Georgia View: There’s a Battle Brewing
Within hours after F.D.R. repealed the 18th Amendment and ended Prohibition on Dec. 5, 1933, August Busch had a Clydesdale wagon deliver a case of beer to the president at the White House. The adult beverages industry has always appreciated the teamed needs of marketing and keeping their regulators happy campers.
The beer drinking landscape has changed considerably over the past few decades as more – and younger – people are drinking beers from micro, craft and regional brewers. While they still sell millions more six-packs than these smaller brewers can even make, mass-market brewers like Anheuser-Busch/Inbev have seen their primary brands begin an extended period of sales decline.
State laws related to the manufacture, distribution and sale of alcoholic beverages vary greatly, but all are based on a three-tier system established after Prohibition. Georgia maintains a convoluted system for both beer and distilled spirits with the manufacturers, wholesalers/distributors and retailers/re-sellers all facing a vast array of taxes, license fees and regulations.
Until recently, Georgia-based brewers were not allowed to sell beer directly to the people at their breweries. That changed last year when the General Assembly passed SB 63, aka the “Beer Jobs Bill,” a watered-down version of what supporters wanted to see – the ability for customers to buy beer directly from the brewery. This version, which went into effect July 1, 2015, allowed brewers limited on-site product sales but only as a free souvenir as part of a purchased beer tour package.
The wholesale distributors made their opposition known on the front end, and then after the law passed, they had a chat with the Georgia Department of Revenue (DOR), the state agency charged with regulating the spirits industries. This past fall, DOR issued a rule that basically nullified most of the new law – after breweries had already spent thousands of dollars on upgrades.
Georgia House Speaker David Ralston and other legislators cried foul that the DOR had in effect ignored the legislative intent of the bill. They said that the DOR could either reverse its rule or the legislature would amend the law. A compromise deal was reached in January that essentially has the same impact as last year’s law. This new deal does nothing to actually alter the cumbersome, three-tier distribution system, which perhaps by design is most lucrative for the middlemen who deliver the product.
Meanwhile, in 48 other states – including every state bordering Georgia – craft brewers may legally sell their product to consumers.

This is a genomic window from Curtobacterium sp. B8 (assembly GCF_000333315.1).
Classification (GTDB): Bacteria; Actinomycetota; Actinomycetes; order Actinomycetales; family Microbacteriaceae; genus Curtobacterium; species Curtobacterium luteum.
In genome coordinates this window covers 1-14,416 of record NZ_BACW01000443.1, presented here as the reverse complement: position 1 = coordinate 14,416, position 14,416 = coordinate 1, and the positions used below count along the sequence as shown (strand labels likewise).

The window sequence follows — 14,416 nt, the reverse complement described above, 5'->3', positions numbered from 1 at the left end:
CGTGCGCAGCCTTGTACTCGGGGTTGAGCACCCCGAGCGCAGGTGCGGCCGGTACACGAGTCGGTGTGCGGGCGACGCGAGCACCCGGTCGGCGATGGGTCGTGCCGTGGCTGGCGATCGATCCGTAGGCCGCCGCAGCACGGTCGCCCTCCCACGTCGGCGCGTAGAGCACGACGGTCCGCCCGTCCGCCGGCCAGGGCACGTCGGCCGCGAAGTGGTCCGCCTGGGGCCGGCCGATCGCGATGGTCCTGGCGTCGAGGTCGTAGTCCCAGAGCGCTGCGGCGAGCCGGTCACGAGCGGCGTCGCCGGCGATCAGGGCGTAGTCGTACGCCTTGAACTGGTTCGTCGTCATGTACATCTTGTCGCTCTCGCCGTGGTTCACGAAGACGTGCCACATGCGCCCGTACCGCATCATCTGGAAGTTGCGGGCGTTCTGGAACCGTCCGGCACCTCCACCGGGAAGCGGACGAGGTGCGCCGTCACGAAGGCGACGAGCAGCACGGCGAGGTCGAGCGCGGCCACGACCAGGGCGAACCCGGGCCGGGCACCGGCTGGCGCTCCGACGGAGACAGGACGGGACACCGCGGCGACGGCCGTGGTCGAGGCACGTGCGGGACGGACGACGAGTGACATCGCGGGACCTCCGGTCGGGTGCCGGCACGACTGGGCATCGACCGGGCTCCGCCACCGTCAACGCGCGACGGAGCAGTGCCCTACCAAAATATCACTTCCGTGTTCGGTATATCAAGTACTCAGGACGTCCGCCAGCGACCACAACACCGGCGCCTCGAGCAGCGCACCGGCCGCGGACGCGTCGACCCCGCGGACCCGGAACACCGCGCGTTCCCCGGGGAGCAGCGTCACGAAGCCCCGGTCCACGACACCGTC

Georgia-brewed beers are big business, and distribution stretches far beyond our state lines. Athens-based Terrapin Beer Co., for example, brews 10 different beers that are sold in 12 states, Washington, D.C., and Puerto Rico. Founded in 2012, the brewery now has more than 100 employees and welcomes roughly 30,000 visitors per year. SweetWater in Atlanta is considered one of the top 20 largest craft breweries in the country.
These are just two of the more than 40 breweries and brewpubs in Georgia, with more coming online this year. As they pop up around the state, their clout as an industry is growing – and they’re steaming about these legislative changes that are setting Georgia’s brewery industry behind much of the country.
HR 1345, authored by State Rep. Michael Caldwell (R-Woodstock) with 91 co-sponsors, calls for the appointment of a Study Committee on Craft Brewery and Distillery Competitiveness. The resolution is not an act of law. It is merely a committee to study the problems, conditions and needs of the industry, look at laws in other states and recommend action or legislation.
“Under Georgia’s wacky system, a restaurant located beside a brewpub can sell that brewpub’s beer in a growler to go while the brewery that made it cannot. What kind of sense does that make?” asks Terrapin President John Cochran and many of his like-minded colleagues.
The beer purchasing public wants more craft beer, and Georgia wineries can already sell directly to consumers. Though brewers will still rely on distributors to ship, place and support the marketing of their products, they are making a reasonable request to expand their offerings.
So before another full-blown battle gets brewin’ next year, with public sentiment generally siding with the brewers, let’s hope that the wholesale distributors open their minds to supporting this logical business expansion for one of their fastest-growing customers and business partners. I’ll drink to that.